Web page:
Also there is no harm in playing known records, cause records can sound so differently, depending on the context (the situation in the club, the surrounding musical context in which you present them etc..), I heard records, that I had excluded from my collection cause I found them “boring”, sounding really fresh cause the DJ managed to make give them a new identity by the way they were played. It really depends so much on the context and situation.
I’d also like to ask you about another angle of the track ID debate. On the one hand, DJs spend hours finding music and the prospect of hearing these unknown tracks can often be intrinsic to their appeal so it makes sense for them to closely guard them. But equally I’ve heard people who argue that since a DJ is (usually) playing other people’s music, that the original artist deserves credit for their work. Personally I can see merits to both arguments, what are your thoughts on the issue?
There’s always two sides of a coin. I personally never hide records from people. I don’t think my success and neither my creativity are linked exclusively to the tracks I play, but as well to the way I play them. Being a good selector of course is part of it, but the records are my tools to express myself. They are not my art or my ability itself. Of course the selection is important and you want to surprise people, but hiding records feels wrong to me. I’m happy to inspire people and I’m happy if they come and ask for a track from time to time. No one comes and writes down every track I play. In that case I guess I would tell the person to stop, as it would obviously some kind of attempt to copy something I do. I prefer to believe that people that are coming to ask for tracks are motivated by passion and are probably just loving the music as much as I do. I rather choose believing in the good in people than thinking I’m surrounded by deck sharks that want to steal something from me.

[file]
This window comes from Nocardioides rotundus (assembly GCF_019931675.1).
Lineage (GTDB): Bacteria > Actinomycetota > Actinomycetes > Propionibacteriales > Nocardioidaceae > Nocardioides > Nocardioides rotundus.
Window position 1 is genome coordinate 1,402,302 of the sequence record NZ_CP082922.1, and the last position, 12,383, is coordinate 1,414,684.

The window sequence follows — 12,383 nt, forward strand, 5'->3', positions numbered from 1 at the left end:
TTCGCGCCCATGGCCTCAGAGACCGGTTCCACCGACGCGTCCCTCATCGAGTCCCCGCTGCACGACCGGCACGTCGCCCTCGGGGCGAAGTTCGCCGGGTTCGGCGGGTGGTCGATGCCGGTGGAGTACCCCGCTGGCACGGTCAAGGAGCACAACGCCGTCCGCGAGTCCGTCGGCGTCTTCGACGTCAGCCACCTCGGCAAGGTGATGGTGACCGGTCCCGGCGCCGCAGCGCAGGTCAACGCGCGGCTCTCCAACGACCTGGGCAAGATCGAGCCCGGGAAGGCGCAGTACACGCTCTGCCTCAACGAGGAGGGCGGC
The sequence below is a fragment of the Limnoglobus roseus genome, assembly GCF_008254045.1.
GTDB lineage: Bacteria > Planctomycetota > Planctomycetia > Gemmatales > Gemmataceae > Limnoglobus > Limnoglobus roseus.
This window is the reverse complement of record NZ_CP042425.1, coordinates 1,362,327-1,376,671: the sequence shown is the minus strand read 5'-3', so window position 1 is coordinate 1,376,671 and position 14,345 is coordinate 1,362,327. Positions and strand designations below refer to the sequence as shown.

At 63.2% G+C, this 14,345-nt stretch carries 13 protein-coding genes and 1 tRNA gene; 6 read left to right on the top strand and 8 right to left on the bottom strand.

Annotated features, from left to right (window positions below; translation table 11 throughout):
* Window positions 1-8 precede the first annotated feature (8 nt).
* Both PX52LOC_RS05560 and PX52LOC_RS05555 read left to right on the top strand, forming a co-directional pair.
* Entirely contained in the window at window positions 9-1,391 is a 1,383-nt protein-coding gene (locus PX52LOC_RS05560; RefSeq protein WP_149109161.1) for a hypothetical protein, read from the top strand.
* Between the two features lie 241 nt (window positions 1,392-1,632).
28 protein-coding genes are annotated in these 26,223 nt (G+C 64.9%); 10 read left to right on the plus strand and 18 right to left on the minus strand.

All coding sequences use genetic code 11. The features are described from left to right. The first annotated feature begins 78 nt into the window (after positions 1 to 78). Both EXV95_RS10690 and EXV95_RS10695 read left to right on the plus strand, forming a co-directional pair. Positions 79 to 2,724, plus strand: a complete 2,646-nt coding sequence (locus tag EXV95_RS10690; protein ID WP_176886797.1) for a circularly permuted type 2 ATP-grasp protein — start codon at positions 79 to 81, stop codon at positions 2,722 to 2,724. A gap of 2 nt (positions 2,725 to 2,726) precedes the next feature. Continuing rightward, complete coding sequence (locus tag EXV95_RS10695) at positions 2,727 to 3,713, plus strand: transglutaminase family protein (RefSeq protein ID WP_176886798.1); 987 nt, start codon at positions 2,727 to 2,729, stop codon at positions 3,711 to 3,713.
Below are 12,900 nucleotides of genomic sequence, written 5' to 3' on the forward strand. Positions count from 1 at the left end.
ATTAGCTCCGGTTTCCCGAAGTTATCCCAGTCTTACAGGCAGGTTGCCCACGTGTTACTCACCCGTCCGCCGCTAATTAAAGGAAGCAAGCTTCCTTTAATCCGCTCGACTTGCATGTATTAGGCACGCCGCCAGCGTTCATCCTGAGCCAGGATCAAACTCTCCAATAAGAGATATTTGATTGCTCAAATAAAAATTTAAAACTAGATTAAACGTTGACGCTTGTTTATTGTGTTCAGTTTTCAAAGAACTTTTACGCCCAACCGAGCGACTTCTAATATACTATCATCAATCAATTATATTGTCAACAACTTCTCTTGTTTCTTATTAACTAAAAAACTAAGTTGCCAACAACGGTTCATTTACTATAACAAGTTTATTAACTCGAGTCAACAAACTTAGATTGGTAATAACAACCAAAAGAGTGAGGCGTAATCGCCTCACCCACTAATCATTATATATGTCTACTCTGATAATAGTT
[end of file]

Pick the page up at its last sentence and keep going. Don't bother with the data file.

Alongside the increased interest in this music, there has been a recent surge in demand for vinyl, which has had some very positive effects but has also driven prices up. I’ve noticed you have spoken out about this once or twice on social media and it seems to be the bane of any record collector that ‘Discogs sharks’ quote outrageous prices for records that well respected Djs, such as yourself, play. Does this ever cross your mind when considering letting people know what records you are playing?
No. It doesn’t. I’m not thinking about that at all. I’m not even sure that I’m really in the focus of those deck sharks. As I mentioned before, I rather choose to believe that people that come to ask for tracks are as passionate about music as myself and that they appreciate the information and inspiration I give them. I also don’t think that they are people that are pushing the prices up on discogs (or discstocks how I called it since a while).